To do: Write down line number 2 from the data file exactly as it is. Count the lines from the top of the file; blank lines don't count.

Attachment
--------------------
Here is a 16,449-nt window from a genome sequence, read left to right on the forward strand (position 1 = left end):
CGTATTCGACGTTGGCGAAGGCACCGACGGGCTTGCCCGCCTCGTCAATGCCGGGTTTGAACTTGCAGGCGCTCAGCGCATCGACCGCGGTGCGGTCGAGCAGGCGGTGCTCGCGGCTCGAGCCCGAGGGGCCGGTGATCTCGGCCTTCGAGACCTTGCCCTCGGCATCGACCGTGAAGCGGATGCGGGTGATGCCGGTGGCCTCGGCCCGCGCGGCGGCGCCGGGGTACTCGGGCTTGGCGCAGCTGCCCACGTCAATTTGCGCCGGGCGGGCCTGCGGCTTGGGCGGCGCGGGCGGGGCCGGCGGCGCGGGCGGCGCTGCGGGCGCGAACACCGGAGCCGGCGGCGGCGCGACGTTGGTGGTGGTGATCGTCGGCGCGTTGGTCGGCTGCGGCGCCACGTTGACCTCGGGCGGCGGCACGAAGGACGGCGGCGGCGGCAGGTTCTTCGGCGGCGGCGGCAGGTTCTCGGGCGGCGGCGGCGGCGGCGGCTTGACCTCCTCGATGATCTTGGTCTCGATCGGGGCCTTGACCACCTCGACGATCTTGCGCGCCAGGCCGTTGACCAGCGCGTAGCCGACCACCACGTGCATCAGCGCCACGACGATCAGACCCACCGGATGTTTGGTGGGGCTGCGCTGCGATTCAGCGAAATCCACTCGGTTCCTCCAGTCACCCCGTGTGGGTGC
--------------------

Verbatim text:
CGTATTCGACGTTGGCGAAGGCACCGACGGGCTTGCCCGCCTCGTCAATGCCGGGTTTGAACTTGCAGGCGCTCAGCGCATCGACCGCGGTGCGGTCGAGCAGGCGGTGCTCGCGGCTCGAGCCCGAGGGGCCGGTGATCTCGGCCTTCGAGACCTTGCCCTCGGCATCGACCGTGAAGCGGATGCGGGTGATGCCGGTGGCCTCGGCCCGCGCGGCGGCGCCGGGGTACTCGGGCTTGGCGCAGCTGCCCACGTCAATTTGCGCCGGGCGGGCCTGCGGCTTGGGCGGCGCGGGCGGGGCCGGCGGCGCGGGCGGCGCTGCGGGCGCGAACACCGGAGCCGGCGGCGGCGCGACGTTGGTGGTGGTGATCGTCGGCGCGTTGGTCGGCTGCGGCGCCACGTTGACCTCGGGCGGCGGCACGAAGGACGGCGGCGGCGGCAGGTTCTTCGGCGGCGGCGGCAGGTTCTCGGGCGGCGGCGGCGGCGGCGGCTTGACCTCCTCGATGATCTTGGTCTCGATCGGGGCCTTGACCACCTCGACGATCTTGCGCGCCAGGCCGTTGACCAGCGCGTAGCCGACCACCACGTGCATCAGCGCCACGACGATCAGACCCACCGGATGTTTGGTGGGGCTGCGCTGCGATTCAGCGAAATCCACTCGGTTCCTCCAGTCACCCCGTGTGGGTGC